The Winning Vantage Point
As many of you know, I work a full time sales job during the week in order to help keep the Your Church vision moving forward. The job enables me to get out and meet new people and provides quite a bit of control in how I spend my day. But as with any direct sales job, you find you always end up working sun up to sundown trying to get those sales. But it all pays off when the phone starts to ring. There’s nothing like the high that comes when sales start pouring in and there’s nothing quite like the low that comes when you can’t sell a thing to save your soul. Oh that dreaded low! It’s when every closing technique falls apart and every follow-back yields a dead end that you find yourself questioning as to why you took the job. To top it off, then comes the weekly ranking report. You know you’re hurting when you have to scroll down to the bottom of page 2. Welcome to the past 8 weeks of my life! Even though this job is a means to an end, I find myself as with so many other salespeople, internalizing the problem. I go through a process of blaming myself, the job, the customer, the quotas and then psycho-analyzing every part of my selling process. Then without resolve, I buck up, get back out there and tell myself to just demand that sale. Which, of course, results in really long days of dead end conversations and more slammed doors.
The other night I had a customer ask me what I did before this sales job. According to her I was, as she put it, “really, really good at sales.” Her words didn’t stroke my ego but instead reminded me of my strength; my ability to sell. For she was right. I do know how to sell and my wife says I’m pretty good at it! But the problem for me is that because sales is such a numbers game, I get sidetracked by my lack of results. I allow a rank report to dictate whether I am a success or failure. In reality, I’m letting a piece of paper redefine my strength. No matter how strong I think I am, I’ve given the rank report the power to tell me otherwise. So in an effort to mentally push past the report I over compensate by forcing myself to change something. Inevitably I lose my confidence and become what the report says I am.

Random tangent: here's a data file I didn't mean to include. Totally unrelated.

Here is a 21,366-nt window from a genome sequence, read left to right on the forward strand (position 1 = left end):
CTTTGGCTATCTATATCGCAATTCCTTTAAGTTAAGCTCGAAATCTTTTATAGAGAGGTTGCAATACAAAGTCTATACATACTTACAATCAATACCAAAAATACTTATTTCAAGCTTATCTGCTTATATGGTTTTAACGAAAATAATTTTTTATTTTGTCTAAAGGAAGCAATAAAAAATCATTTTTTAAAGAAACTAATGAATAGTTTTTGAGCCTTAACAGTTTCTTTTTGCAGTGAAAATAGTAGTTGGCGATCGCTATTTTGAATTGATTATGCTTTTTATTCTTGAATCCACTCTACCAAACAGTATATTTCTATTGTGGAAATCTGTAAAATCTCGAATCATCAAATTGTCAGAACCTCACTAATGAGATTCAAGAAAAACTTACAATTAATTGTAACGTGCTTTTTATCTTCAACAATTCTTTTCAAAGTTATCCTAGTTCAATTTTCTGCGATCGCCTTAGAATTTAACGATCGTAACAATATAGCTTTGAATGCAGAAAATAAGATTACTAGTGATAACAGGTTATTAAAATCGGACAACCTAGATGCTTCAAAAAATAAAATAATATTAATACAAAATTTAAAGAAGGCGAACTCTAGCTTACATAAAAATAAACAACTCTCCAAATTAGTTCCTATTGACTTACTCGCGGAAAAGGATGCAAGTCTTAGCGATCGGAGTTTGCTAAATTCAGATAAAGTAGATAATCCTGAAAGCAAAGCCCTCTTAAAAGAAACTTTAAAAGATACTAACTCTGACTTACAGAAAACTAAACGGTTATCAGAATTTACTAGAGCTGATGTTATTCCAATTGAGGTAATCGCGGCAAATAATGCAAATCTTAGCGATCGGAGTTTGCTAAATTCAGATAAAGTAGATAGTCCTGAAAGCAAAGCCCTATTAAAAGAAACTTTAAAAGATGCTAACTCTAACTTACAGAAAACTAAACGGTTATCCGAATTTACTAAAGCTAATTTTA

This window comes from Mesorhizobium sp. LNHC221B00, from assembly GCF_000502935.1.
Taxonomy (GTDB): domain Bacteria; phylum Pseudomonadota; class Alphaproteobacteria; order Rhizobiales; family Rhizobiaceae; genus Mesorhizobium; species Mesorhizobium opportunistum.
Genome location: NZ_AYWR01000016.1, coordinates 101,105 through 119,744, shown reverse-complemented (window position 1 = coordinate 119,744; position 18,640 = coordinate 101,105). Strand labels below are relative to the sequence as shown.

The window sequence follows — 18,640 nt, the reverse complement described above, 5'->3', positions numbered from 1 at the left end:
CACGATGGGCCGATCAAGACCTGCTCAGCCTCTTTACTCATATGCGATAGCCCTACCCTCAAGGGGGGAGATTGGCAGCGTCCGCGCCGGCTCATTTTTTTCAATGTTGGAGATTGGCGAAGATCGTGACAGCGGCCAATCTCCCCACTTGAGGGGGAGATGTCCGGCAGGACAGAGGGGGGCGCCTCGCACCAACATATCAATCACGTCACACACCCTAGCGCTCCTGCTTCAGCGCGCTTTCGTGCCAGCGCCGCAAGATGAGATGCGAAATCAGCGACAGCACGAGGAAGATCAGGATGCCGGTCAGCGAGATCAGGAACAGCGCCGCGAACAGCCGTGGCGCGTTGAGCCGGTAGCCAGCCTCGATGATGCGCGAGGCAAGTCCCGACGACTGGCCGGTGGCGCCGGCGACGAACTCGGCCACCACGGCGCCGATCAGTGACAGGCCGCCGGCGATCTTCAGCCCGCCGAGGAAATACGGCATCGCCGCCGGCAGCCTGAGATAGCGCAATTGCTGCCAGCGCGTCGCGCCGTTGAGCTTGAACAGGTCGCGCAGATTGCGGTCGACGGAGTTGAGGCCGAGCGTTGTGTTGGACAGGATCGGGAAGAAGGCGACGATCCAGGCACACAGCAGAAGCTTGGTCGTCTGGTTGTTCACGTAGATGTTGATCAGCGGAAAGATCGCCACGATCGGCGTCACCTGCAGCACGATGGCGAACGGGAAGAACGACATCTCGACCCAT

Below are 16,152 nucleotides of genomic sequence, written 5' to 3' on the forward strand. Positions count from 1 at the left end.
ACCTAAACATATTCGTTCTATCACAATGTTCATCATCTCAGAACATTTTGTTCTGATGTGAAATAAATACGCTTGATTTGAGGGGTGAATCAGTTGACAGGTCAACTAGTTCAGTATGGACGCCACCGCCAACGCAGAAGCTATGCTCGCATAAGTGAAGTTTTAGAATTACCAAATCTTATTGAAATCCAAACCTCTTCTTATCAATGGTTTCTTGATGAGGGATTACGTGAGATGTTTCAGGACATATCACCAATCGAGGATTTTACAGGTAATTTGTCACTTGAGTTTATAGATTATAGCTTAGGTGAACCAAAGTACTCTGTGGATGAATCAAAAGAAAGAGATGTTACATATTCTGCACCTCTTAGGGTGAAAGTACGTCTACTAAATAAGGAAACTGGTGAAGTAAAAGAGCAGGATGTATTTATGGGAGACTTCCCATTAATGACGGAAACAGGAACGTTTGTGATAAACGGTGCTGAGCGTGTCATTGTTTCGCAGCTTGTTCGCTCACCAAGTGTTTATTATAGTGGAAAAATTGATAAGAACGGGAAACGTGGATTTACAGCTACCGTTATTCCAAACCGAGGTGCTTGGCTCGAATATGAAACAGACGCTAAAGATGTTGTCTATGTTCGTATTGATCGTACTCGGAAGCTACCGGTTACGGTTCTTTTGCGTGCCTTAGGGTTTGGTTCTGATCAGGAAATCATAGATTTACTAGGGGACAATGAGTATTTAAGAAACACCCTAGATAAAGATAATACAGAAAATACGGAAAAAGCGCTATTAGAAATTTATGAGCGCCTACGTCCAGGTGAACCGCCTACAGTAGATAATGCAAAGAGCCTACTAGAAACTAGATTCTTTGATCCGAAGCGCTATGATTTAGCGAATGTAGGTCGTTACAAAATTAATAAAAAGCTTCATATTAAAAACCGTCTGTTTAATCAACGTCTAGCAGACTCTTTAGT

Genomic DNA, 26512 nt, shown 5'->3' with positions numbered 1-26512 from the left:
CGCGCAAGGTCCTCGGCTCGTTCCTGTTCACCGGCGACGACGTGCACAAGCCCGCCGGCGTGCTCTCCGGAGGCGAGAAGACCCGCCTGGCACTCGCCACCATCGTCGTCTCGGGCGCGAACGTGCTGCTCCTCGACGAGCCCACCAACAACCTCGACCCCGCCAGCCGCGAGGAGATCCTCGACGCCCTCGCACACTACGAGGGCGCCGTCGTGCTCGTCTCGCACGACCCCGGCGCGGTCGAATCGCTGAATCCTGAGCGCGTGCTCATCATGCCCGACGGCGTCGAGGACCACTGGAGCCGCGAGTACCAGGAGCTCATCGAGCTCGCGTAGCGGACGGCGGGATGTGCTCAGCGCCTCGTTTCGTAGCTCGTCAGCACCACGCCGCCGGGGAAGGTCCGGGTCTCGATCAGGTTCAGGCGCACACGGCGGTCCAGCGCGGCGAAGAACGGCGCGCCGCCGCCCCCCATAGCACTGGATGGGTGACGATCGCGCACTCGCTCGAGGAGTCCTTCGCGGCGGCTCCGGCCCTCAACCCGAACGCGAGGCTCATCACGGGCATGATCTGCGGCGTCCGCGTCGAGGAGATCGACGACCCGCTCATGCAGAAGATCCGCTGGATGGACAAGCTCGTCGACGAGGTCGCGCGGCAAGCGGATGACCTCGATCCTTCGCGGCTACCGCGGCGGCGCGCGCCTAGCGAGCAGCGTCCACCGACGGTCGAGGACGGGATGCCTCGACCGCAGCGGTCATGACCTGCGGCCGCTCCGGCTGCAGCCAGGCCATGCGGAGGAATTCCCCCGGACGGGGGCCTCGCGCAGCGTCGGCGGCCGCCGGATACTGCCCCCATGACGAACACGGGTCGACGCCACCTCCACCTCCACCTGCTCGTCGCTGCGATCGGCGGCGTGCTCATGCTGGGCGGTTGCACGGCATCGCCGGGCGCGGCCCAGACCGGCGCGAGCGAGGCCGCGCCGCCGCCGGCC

What if weakness is merely our strength overexerted?
I was considering this the other day. It’s easy to lose perspective when all you see is weakness. Especially when the weakness is in front of you every day. The more we look the more it becomes all we can see. In an effort to mentally push past it we over compensate by forcing ourselves to change which inevitably results in a loss of confidence and ultimately defeat. So what if we changed the way we looked at our weakness? What if weakness is the tell tale sign we’re actually strong? As with the woman who reminded me, what if you took that part of your life you’re failing at and started telling yourself, “I’m actually really, really good at this.” Interesting perspective isn’t it? But if saying that seems unrealistic to you then it’s probably because you’ve spent way too much time beating yourself up and telling yourself otherwise. What you need to see is that you’re actually really strong in your area of weakness – really, really strong. But when we can’t see that we end up forcing change too hard. Maybe you’ve set for yourself an unrealistic expectation? Maybe you’re comparing your weakness with someone else’s strength? Are you too consumed about what others think? Do you need to double check your end motive? As with my case, when we overexert our strength we inevitably lose our confidence and end up defeated.
2 Corinthians 12:8-9 (New Century Version)
8 I begged the Lord three times to take this problem away from me. 9 But he said to me, "My grace is enough for you. When you are weak, my power is made perfect in you."
The Apostle Paul took his weakness straight to the throne and asked God to fix it. What Paul learned that day is that God is not in the business of fixing us or our problems. He’s in the business of helping us overcome. He showed Paul a different viewpoint which earned him the winning vantage point. It’s not won by plans, programs and overexertion. It’s won by grace.